18. November 2010, 18.15 Uhr

Ethics, Law, and the Responsibility to Protect

Opening Lecture

Michael Doyle

Video:

Audio:

Campus Westend, Neues Hörsaal Gebäude HZ3

One of the truly striking evolutions in international norms of our time is the development of the Responsibility to Protect (R2P or RtoP). Articulated as part of the UN GA Outcome Document (GA A60/1) that expressed the consensus of the United Nation’s 192 members at the 2005 Summit, its core commitments are to prevent or stop “genocide, war crimes, ethnic cleansing and crimes against humanity.” I examine the roots of R2P in international law and international ethics. I then explore how it evolved out of the crisis in Kosovo and the question of its policy significance today in cases in which it has been invoked, ranging from Myanmar to Kenya and Guinea – sometimes explicitly, sometimes implicitly, successfully and not.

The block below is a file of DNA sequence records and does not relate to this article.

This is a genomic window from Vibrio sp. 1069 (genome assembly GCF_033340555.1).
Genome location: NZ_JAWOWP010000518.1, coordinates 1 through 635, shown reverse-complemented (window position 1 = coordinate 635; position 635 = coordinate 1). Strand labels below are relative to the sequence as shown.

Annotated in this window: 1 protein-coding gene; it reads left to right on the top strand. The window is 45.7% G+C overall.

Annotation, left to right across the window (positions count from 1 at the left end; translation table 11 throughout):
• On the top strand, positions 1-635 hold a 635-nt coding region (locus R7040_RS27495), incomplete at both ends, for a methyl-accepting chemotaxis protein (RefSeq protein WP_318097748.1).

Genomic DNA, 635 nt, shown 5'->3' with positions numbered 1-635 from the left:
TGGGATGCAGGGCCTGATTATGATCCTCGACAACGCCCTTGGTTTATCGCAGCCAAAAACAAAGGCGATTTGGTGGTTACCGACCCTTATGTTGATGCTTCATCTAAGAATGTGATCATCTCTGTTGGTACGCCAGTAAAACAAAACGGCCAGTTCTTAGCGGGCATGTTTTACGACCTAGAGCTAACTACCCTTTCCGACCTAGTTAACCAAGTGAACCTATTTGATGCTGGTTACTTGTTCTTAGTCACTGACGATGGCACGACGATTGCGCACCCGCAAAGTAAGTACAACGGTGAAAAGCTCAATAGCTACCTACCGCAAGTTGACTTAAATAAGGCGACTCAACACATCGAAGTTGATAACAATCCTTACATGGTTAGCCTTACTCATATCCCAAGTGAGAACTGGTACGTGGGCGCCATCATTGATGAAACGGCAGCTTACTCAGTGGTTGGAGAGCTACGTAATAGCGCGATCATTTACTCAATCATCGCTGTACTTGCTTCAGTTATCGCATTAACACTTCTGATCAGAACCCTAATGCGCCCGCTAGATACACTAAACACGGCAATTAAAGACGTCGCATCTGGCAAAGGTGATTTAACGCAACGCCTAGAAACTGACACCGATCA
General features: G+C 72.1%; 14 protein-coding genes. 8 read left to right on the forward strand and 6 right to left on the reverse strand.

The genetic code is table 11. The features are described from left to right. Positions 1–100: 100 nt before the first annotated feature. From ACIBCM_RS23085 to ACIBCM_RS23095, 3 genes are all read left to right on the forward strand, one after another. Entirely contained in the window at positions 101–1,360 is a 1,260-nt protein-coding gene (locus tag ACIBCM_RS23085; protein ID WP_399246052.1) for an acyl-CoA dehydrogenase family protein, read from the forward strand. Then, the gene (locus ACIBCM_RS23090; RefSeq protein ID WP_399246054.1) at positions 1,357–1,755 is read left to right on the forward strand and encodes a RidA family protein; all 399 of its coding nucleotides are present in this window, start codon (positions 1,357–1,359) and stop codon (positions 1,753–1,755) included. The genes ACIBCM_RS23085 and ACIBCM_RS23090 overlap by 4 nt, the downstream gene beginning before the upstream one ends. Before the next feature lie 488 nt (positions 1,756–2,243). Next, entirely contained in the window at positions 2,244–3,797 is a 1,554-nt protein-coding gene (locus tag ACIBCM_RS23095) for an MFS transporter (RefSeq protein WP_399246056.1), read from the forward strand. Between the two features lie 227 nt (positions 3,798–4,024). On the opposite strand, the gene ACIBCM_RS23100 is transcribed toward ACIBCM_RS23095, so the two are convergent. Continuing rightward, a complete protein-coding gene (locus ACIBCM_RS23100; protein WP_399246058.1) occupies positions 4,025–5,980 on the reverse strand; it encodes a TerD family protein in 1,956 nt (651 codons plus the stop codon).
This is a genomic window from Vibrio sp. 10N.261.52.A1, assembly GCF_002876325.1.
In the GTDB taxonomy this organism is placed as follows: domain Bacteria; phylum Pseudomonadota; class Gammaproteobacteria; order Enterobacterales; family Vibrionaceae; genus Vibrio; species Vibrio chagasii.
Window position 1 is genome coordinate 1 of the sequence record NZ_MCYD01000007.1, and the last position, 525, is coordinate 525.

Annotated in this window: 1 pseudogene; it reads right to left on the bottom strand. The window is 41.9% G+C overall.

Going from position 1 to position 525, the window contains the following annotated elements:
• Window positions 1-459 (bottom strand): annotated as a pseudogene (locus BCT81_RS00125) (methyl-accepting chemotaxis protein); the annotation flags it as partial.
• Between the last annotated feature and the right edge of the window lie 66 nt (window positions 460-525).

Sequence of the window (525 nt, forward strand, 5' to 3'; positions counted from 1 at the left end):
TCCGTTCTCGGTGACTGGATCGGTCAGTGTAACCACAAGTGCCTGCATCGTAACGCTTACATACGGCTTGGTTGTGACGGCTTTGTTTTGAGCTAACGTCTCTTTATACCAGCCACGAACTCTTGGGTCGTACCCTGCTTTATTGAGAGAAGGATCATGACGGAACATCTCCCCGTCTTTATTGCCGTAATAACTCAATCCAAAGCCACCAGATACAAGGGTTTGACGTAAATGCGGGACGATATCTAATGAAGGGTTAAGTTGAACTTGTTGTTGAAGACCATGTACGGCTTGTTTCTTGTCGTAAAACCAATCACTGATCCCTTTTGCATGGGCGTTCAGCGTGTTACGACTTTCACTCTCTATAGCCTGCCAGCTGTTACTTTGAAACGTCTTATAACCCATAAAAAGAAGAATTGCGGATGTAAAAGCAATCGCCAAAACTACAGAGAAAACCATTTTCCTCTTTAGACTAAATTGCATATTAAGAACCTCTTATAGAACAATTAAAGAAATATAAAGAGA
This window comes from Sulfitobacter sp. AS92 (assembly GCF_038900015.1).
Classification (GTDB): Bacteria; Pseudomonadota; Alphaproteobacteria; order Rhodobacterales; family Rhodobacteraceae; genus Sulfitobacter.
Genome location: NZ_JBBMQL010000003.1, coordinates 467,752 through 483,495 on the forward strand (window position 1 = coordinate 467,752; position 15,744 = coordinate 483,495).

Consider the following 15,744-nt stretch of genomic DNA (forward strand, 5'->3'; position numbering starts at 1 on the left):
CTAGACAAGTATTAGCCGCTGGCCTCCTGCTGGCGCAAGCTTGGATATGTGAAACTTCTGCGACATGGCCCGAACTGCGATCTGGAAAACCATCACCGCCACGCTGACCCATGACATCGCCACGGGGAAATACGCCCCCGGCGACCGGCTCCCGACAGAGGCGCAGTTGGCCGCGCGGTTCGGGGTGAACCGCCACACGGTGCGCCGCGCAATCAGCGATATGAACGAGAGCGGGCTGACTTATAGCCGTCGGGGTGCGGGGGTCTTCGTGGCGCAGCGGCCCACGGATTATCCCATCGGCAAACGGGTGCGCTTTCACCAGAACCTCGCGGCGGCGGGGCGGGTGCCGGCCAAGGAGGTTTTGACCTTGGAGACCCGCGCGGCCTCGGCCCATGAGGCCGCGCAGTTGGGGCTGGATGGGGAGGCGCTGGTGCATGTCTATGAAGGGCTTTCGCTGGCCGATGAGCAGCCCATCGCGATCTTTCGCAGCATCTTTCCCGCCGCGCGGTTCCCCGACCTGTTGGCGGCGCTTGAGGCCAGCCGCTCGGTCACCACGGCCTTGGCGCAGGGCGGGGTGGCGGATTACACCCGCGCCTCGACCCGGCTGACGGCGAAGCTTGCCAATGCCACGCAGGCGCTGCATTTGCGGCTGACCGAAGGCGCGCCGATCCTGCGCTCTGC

Michaealtl W. Doyle is the Harold Brown Professor of International Affairs, Law and Political Science at Columbia University. His current research focuses on international law and international relations. His major publications include Ways of War and Peace (W.W. Norton); Empires (Cornell University Press); Making War and Building Peace (Princeton Press); and Striking First: Preemption and Prevention in International Conflict (Princeton Press, 2008). He served as Assistant Secretary-General and Special Adviser to United Nations Secretary-General Kofi Annan where his responsibilities included strategic planning (the ‘Millennium Development Goals‘), outreach to the international corporate sector (the “Global Compact”) and relations with Washington. He is currently an individual member and the chair of the UN Democracy Fund, elected by the members and appointed by UN Secretary-
General Ban Ki-moon.


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